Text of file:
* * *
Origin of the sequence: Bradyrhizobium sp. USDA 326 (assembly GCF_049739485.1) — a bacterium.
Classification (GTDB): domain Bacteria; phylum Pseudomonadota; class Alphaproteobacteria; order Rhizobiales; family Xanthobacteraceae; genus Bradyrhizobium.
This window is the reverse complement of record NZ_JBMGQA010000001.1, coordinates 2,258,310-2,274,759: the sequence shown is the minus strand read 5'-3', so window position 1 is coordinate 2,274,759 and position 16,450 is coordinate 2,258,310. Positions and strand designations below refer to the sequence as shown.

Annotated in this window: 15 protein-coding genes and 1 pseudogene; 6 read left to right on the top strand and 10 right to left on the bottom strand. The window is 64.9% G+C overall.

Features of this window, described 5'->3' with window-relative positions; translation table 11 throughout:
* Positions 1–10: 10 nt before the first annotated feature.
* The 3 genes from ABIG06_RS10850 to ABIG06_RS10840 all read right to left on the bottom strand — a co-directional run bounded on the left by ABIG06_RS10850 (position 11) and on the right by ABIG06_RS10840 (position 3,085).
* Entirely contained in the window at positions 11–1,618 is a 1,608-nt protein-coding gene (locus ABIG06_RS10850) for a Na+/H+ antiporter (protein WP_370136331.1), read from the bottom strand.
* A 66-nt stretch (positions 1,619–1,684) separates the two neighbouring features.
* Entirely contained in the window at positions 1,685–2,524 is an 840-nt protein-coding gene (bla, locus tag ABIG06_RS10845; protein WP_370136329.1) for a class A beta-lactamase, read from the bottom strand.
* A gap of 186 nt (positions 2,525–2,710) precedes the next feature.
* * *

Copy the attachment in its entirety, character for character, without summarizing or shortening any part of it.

Origin of the sequence: Bradyrhizobium sp. USDA 326 (assembly GCF_049739485.1) — a bacterium.
Classification (GTDB): domain Bacteria; phylum Pseudomonadota; class Alphaproteobacteria; order Rhizobiales; family Xanthobacteraceae; genus Bradyrhizobium.
This window is the reverse complement of record NZ_JBMGQA010000001.1, coordinates 2,258,310-2,274,759: the sequence shown is the minus strand read 5'-3', so window position 1 is coordinate 2,274,759 and position 16,450 is coordinate 2,258,310. Positions and strand designations below refer to the sequence as shown.

Annotated in this window: 15 protein-coding genes and 1 pseudogene; 6 read left to right on the top strand and 10 right to left on the bottom strand. The window is 64.9% G+C overall.

Features of this window, described 5'->3' with window-relative positions; translation table 11 throughout:
* Positions 1–10: 10 nt before the first annotated feature.
* The 3 genes from ABIG06_RS10850 to ABIG06_RS10840 all read right to left on the bottom strand — a co-directional run bounded on the left by ABIG06_RS10850 (position 11) and on the right by ABIG06_RS10840 (position 3,085).
* Entirely contained in the window at positions 11–1,618 is a 1,608-nt protein-coding gene (locus ABIG06_RS10850) for a Na+/H+ antiporter (protein WP_370136331.1), read from the bottom strand.
* A 66-nt stretch (positions 1,619–1,684) separates the two neighbouring features.
* Entirely contained in the window at positions 1,685–2,524 is an 840-nt protein-coding gene (bla, locus tag ABIG06_RS10845; protein WP_370136329.1) for a class A beta-lactamase, read from the bottom strand.
* A gap of 186 nt (positions 2,525–2,710) precedes the next feature.